Disturbance Robustness Measures and Wrench-Feasible Workspace Generation Techniques for Cable-Driven Robots
Bosscher, Paul Michael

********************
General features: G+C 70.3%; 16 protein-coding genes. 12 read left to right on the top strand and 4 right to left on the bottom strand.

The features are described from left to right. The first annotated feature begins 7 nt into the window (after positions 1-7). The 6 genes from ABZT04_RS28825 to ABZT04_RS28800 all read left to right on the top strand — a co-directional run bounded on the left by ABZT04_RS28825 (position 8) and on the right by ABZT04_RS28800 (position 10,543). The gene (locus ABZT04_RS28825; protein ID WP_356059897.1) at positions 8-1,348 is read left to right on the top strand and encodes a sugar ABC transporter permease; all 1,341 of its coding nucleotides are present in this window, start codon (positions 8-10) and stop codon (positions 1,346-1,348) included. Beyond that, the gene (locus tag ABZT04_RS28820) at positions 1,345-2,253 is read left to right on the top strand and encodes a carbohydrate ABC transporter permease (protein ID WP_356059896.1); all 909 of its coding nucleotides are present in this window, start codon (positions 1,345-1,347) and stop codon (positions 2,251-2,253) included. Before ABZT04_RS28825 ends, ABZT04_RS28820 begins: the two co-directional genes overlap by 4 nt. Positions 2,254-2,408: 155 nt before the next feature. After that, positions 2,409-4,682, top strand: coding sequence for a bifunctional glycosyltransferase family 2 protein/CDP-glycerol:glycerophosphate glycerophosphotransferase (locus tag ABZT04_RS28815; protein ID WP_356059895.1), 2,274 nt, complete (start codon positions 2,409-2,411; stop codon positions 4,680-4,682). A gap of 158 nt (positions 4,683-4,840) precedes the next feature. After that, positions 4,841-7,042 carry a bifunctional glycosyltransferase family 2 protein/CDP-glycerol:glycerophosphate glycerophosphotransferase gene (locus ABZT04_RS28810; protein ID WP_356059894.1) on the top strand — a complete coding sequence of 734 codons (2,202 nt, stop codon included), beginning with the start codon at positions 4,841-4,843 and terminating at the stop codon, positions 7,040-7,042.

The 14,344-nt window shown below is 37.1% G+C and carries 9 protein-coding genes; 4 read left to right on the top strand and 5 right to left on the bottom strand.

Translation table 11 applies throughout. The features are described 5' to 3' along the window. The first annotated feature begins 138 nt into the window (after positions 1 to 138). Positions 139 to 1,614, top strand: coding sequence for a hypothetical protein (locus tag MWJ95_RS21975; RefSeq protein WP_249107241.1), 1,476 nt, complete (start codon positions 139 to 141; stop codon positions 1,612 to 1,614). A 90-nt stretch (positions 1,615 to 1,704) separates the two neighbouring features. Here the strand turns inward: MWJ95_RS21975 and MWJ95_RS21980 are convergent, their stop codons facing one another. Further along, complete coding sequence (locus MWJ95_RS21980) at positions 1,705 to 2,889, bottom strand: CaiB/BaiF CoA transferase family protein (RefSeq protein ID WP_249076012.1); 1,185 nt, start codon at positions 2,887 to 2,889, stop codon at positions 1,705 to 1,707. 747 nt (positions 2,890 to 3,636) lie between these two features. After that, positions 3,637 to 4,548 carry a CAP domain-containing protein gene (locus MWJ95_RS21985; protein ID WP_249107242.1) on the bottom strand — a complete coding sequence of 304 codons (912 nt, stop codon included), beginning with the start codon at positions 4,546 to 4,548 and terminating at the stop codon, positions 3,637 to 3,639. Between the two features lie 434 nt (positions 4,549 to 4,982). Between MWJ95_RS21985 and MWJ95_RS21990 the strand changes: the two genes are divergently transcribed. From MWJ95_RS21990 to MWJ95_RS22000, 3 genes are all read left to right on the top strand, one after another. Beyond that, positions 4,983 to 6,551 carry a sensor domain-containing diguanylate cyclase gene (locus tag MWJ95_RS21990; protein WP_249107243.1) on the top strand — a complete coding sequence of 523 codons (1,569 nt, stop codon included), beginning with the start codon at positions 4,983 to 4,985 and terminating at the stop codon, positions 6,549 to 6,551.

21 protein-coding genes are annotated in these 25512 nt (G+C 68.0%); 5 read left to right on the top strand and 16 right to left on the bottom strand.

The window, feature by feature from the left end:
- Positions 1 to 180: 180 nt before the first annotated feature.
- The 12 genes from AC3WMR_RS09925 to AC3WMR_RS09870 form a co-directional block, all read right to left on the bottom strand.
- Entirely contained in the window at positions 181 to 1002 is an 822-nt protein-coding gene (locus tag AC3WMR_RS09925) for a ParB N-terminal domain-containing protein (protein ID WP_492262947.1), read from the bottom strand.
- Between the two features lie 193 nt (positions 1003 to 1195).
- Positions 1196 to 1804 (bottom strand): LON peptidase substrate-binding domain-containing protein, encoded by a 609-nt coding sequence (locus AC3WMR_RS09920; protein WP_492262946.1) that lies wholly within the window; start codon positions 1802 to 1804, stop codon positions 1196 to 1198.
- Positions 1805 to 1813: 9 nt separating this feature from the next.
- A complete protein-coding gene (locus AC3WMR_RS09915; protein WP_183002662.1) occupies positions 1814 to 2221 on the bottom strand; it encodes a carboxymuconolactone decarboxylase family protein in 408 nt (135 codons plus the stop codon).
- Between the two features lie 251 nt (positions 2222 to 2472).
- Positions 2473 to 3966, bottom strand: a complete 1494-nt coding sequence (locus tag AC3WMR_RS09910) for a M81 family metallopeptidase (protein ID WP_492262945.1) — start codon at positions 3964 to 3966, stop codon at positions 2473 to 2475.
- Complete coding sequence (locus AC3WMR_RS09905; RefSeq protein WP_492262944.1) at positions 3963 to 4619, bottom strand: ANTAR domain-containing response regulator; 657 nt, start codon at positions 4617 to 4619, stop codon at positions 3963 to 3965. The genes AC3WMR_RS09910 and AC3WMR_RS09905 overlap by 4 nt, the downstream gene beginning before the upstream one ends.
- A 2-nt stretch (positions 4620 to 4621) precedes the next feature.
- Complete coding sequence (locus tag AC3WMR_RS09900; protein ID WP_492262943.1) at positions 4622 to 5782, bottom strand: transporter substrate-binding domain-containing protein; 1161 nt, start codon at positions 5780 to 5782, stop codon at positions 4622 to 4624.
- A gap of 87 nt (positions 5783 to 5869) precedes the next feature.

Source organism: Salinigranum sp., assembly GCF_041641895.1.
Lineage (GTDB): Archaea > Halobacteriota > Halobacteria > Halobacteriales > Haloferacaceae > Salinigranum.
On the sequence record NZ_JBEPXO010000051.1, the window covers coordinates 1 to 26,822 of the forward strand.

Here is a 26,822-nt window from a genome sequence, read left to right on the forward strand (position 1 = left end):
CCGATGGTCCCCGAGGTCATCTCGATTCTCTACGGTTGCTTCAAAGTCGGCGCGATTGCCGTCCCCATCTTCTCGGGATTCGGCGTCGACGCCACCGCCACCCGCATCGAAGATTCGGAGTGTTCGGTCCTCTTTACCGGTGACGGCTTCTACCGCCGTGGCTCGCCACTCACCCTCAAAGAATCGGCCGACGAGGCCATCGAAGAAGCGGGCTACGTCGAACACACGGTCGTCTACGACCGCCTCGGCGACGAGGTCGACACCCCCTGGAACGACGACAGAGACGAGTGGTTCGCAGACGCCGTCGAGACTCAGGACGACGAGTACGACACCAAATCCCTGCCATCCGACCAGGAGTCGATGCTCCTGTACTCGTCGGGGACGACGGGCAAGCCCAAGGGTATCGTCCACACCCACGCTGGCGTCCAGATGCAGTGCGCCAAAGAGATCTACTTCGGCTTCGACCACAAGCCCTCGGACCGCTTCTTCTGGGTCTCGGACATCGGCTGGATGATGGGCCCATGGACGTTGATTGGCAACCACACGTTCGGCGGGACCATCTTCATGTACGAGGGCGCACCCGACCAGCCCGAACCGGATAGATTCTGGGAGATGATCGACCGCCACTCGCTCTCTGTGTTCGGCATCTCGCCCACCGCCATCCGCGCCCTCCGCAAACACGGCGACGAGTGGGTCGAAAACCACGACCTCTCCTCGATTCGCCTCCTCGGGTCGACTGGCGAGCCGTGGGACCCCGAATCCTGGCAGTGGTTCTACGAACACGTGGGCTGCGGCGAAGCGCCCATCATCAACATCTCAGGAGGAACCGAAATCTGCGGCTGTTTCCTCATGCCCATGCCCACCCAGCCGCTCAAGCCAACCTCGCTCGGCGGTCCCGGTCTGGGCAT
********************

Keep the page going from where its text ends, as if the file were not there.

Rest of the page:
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Cable robots are a type of robotic manipulator that has recently attracted interest for large workspace manipulation tasks. Cable robots are relatively simple in form, with multiple cables attached to a mobile platform or end-effector. The end-effector is manipulated by motors that can extend or retract the cables. Cable robots have many desirable characteristics, including low inertial properties, high payload-to-weight ratios, potentially vast workspaces, transportability, ease of disassembly/reassembly, reconfigurability and economical construction and maintenance. However, relatively few analytical tools are available for analyzing and designing these manipulators. This thesis focuses on expanding the existing theoretical framework for the design and analysis of cable robots in two areas: disturbance robustness and workspace generation. Underconstrained cable robots cannot resist arbitrary external disturbances acting on the end-effector. Thus a disturbance robustness measure for general underconstrained single-body and multi-body cable robots is presented. This measure captures the robustness of the manipulator to both static and impulsive disturbances. Additionally, a wrench-based method of analyzing cable robots has been developed and is used to formulate a method of generating the Wrench-Feasible Workspace of cable robots. This workspace consists of the set of all poses of the manipulator where a specified set of wrenches (force/moment combinations) can be exerted. For many applications the Wrench-Feasible Workspace constitutes the set of all usable poses. The concepts of robustness and workspace generation are then combined to introduce a new workspace: the Specified Robustness Workspace. This workspace consists of the set of all poses of the manipulator that meet or exceed a specified robustness value.